This week, an apocalypse plays out across gray-green linoleum, and two longtime eco-artists have a comprehensive show in Hollywood.
Wine glasses in a pile of bricks
John Armleder’s exhibition at David Kordansky could pass as a group show. The Swiss artist associated with the intentionally eccentric Fluxus movement of the 1960s has been a performer and an object maker over his long career. Sometimes his work has gravity to it; sometimes he’s like a stuntman. For this show, he has built a pile of bricks, sand, wine glasses and white candles, and included highly stylized wallpaper paintings of octopuses alongside his messy puddle paintings, made by pouring paint onto canvases laid on the floor. A vintage leather couch, lamps, plants and an oversized towel rack overtly reference domestic spaces, and the show begins to feel like the domestic fantasy of a conflicted iconoclast. 5130 W. Edgewood Place, Mid-Wilshire; through Feb. 25. (323) 935-3030, davidkordanskygallery.com.
Saving Earth, one drawing at a time
There’s a regenerating composting farm in a pentagonal, waist-high wood container at the center of “The Harrisons,” Various Small Fires' show of work by Helen Mayer Harrison and Newton Harrison. The couple, collaborators since the 1960s and early players in the eco-art movement, make art that bleeds into history, science and activism as well as ecology. Their exhibition, which spans four and a half decades, includes a film on degradation of the California forests and elegant but didactic landscape paintings. A large oil, pastel and ink drawing in an octagonal shape depicts the Sierra Nevadas, and text written in a circle around it warns us: The mountain range will suffer as temperatures rise, the central valley will do worse. 812 Highland Ave., Hollywood; through March 18. (310) 426-8040, vsf.la.
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Leaking and buzzing with linoleum
Olga Balema covered the main room at Hannah Hoffman with muted green linoleum, titling this floor piece Return of the repressed. It does have an institutional feel — this type of green fills aging medical offices or some place where paper gets pushed. The sculptures laid out on this floor are less bureaucratic, though, or maybe they’re the fleshy, zombie dream versions of office equipment. A thing filled with evil streams, a sculpture made of wood with appendages of latex and Magic Sculpt, has working cellphone motors and batteries attached to it, so it vibrates continuously. Water and photographs float in plastic-enclosed, see-through pools. Shelves of fabric and latex hold water, too, as if the ceiling’s been leaking and further ravaging this strange scene. 1010 Highland Ave., Hollywood; through March 4. (323) 450-9106, hannahhoffmangallery.com.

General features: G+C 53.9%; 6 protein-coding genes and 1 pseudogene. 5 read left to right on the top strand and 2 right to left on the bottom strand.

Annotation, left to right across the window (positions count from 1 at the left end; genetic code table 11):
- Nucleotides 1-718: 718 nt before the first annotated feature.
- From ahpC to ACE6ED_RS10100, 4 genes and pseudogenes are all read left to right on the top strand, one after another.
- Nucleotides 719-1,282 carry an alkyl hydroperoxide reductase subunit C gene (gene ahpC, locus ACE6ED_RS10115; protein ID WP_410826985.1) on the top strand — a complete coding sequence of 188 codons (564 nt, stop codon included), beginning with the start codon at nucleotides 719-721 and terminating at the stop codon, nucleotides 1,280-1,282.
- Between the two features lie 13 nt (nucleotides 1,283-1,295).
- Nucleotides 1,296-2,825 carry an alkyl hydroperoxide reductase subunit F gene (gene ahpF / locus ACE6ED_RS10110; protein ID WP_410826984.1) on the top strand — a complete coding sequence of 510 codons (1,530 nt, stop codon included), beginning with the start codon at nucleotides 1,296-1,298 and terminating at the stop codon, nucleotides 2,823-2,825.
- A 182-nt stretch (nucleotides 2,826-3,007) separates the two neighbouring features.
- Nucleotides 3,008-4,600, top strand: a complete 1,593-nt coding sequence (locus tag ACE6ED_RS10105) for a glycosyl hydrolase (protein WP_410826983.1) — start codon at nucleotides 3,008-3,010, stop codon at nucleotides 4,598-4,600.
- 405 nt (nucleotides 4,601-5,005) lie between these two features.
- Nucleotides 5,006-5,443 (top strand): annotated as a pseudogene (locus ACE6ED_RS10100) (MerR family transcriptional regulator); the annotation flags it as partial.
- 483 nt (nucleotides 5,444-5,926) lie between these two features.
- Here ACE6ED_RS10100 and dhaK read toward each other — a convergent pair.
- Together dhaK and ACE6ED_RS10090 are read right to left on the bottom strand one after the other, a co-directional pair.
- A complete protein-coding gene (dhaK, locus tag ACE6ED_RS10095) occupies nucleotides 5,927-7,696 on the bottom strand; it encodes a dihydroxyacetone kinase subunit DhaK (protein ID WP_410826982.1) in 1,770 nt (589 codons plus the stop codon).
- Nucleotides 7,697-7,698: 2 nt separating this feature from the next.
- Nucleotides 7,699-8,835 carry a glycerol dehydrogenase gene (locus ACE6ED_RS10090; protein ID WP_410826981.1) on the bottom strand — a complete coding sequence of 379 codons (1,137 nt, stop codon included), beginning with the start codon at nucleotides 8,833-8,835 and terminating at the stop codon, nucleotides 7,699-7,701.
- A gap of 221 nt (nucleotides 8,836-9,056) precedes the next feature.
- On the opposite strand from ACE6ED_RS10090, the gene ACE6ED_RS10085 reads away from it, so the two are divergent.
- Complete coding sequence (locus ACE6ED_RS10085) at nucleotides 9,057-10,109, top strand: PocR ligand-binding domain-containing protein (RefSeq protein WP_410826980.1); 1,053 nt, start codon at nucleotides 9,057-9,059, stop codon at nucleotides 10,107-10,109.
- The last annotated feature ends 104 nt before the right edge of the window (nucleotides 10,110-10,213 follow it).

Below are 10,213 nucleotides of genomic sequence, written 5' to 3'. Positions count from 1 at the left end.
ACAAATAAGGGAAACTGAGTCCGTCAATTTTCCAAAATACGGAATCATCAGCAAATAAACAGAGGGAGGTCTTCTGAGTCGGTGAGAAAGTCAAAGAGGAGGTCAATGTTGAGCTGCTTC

Not quite, but almost there
The inkjet print that Kang Seung Lee made from a graphite drawing based on a photograph stretches across one wall in Commonwealth & Council’s small side gallery and shows bunched-up sheets on an uninhabited bed. But in the source photograph, which Peter Hujar took of the inimitable David Wojnarowicz in 1983, there is a body wrapped in those sheets. “Absent Without Leave,” Lee calls this show: “Poof — you are neither here nor there, but there remains proof of you everywhere,” says the press release. Another print is based on a self-portrait of photographer Robert Mapplethorpe in S&M costume, leaning over a sheet-covered chair with a whip coming out of his rear. We see the sheet, chair and whip, but no Robert. The scene feels bodily, full and compelling anyway. 3006 W. Seventh St. #220, Koreatown; through March 4. (213) 703-9077, commonwealthandcouncil.com.
Movie man's planetary theories
No sound designer had ever been credited onscreen before Walter Murch, who designed the sound for Coppola’s Apocalypse Now. The sound of helicopters at the beginning of that film, all the result of Murch’s mixing and editing, set a tone. “[H]elicopters were the horses of the sky ... the cavalry-horsemen-apocalypse thing,” Murch explained in a 2000 interview. But the Oscar winner has also been pursuing another project for the past few decades: supporting Bode’s Law, an 18th-century theory about the rotations and axes of planets that shows, he believes, planets have a harmonically musical relationship. Lawrence Weschler, an art writer fascinated by artists with complex philosophical and scientific theories, will speak with Murch about science, art and sound at the Hammer this week. 10899 Wilshire Blvd., Westwood; Thu., Feb. 9, 7:30 p.m. (310) 443-7000, hammer.ucla.edu.